Starting August 10, Kerrytown Concert House will be host to the first in a continuing series of concerts hosted by longtime Ann Arbor resident and jazz bassist Paul Keller. This inaugural installation of “Paul Keller Presents” will feature the talents of singer and pianist John Proulx, a Grand Rapids-raised musician whose career has taken him from coast to coast before leading him back home to pursue a Master’s degree from Western Michigan University.
“He has a grasp of jazz language that I like to hear,” Paul Keller said of Proulx. “He has a grasp of the way that I like to present jazz. I’m proud to be on the stage with him because of those things.”
Performing as a trio, Keller and Proulx will be joined onstage by drummer Pete Siers, who is also an Ann Arbor resident. Siers, who will also be playing on the “Paul Keller Presents” concert of September 28, is a musical collaborator of Keller’s and performs in the Paul Keller Orchestra, a nearly 30-year-old big band that performs every Monday at the Zal Gaz Grotto in west Ann Arbor.
Friday evening the Cavani String Quartet made an appearance at the Kerrytown Concert House, presenting a balanced program of Mozart and Ravel. Playing to a packed house -- following a champagne reception and a brief pre-concert talk -- the four musicians found an enthusiastic audience.
Formed in 1984, the Cavani Quartet has been hailed for its artistic excellence and been the recipient of numerous awards, but the group has also shown a strong commitment to music education. Throughout the years, Cavani has been an ensemble-in-residence at various festivals and universities, and since 1988 has been the quartet-in-residence at the Cleveland Institute of Music, one of the preeminent conservatories in the Midwest. Cavani's appearance in Kerrytown on Friday, May 25 was part of another such residency, as the musicians are the artists-in-residence at this year’s PhoenixPhest, a chamber music educational festival run by the Phoenix Ensemble. One of the organizers of the festival moderated the pre-concert talk.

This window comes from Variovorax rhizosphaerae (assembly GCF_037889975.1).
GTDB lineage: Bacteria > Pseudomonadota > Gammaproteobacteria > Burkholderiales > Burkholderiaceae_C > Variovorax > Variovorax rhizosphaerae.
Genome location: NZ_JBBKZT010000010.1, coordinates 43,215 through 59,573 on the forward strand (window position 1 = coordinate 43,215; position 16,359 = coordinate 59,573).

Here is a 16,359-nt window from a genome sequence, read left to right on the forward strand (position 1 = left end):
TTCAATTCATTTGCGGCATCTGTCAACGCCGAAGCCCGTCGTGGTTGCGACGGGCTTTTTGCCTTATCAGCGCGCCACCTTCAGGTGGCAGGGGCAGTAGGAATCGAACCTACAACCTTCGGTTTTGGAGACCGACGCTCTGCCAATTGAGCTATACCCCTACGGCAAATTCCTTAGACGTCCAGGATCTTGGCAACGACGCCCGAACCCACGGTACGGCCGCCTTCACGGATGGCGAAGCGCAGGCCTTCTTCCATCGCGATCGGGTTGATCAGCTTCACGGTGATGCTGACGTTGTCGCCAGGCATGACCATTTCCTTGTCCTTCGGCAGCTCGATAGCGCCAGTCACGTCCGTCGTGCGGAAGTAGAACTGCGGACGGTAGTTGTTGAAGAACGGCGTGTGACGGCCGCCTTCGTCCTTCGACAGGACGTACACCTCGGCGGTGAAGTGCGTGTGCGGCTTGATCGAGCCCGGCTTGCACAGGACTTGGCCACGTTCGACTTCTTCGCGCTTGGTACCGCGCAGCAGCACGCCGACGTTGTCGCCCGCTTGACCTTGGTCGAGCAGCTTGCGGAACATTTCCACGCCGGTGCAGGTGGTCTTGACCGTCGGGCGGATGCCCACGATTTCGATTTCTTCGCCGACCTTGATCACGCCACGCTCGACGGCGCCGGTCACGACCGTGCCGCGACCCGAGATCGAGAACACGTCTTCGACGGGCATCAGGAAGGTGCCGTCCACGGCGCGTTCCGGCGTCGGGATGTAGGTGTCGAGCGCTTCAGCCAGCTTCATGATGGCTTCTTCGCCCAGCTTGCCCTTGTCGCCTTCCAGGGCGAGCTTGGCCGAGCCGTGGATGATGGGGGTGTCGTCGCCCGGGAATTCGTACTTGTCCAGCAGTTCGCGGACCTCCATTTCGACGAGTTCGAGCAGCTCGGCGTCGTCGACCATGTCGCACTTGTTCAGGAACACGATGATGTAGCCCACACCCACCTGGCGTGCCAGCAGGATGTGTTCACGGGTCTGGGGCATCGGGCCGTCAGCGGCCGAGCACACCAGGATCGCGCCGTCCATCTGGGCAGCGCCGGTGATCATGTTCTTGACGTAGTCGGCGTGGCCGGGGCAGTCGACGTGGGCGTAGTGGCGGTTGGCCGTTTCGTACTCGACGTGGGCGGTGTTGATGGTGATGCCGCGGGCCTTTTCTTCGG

Five hundred years ago a theological revolution was heralded in by the ping of hammer on nails. When Luther left his theses pinned to the church door at Wittenberg that day in 1517 he didn’t intend to start a schism or to tear asunder the heart of the Catholic Church. But with the posting of his grievances, Luther set into motion a series of events that would forever alter the history of the world, and in so doing, would change the course of all that his movement touched. Swept up in the wave of Reformation was the art of the age, which warped in such a way that new worlds were born -- and now, echoing down the halls of history, the music of that era of transmutation arrives in Ann Arbor.
“Probably the most important change that the Reformation brought us was that music started to be sung in the vernacular,” said Steven Rickards, founder and countertenor of the early music ensemble Echoing Air. “The music of the language is going to affect how the text is set.”
Echoing Air, which will be performing a program of music from the German Reformation at St. Andrew's Episcopal Church at 8 pm on Saturday, September 16, was founded by Rickards in 2009 with the purpose of advocating for music that features the pairing of two countertenor voices, two recorders, and basso continuo.
As he introduced each piece during his July 16 performance at Kerrytown Concert House, André Mehmari tended to position himself between the small audience and the jet black bulk of the concert piano behind him on stage. Standing in a manner that was at once relaxed and poised, the 40-year-old Brazilian pianist and composer would sometimes lightly rest a hand on the edge of the instrument’s body as he spoke, engaging with his audience in a manner befitting the intimate space of the venue.
“I think that it’s very important to play this music, to tell the story of Brazilian music,” he explained. Mehmari -- who appeared at Kerrytown Concert House nearly a year prior -- brought with him an exciting collection of repertoire, music infused with influences of jazz, ragtime, classical, and all manner of Brazilian and Latin American music.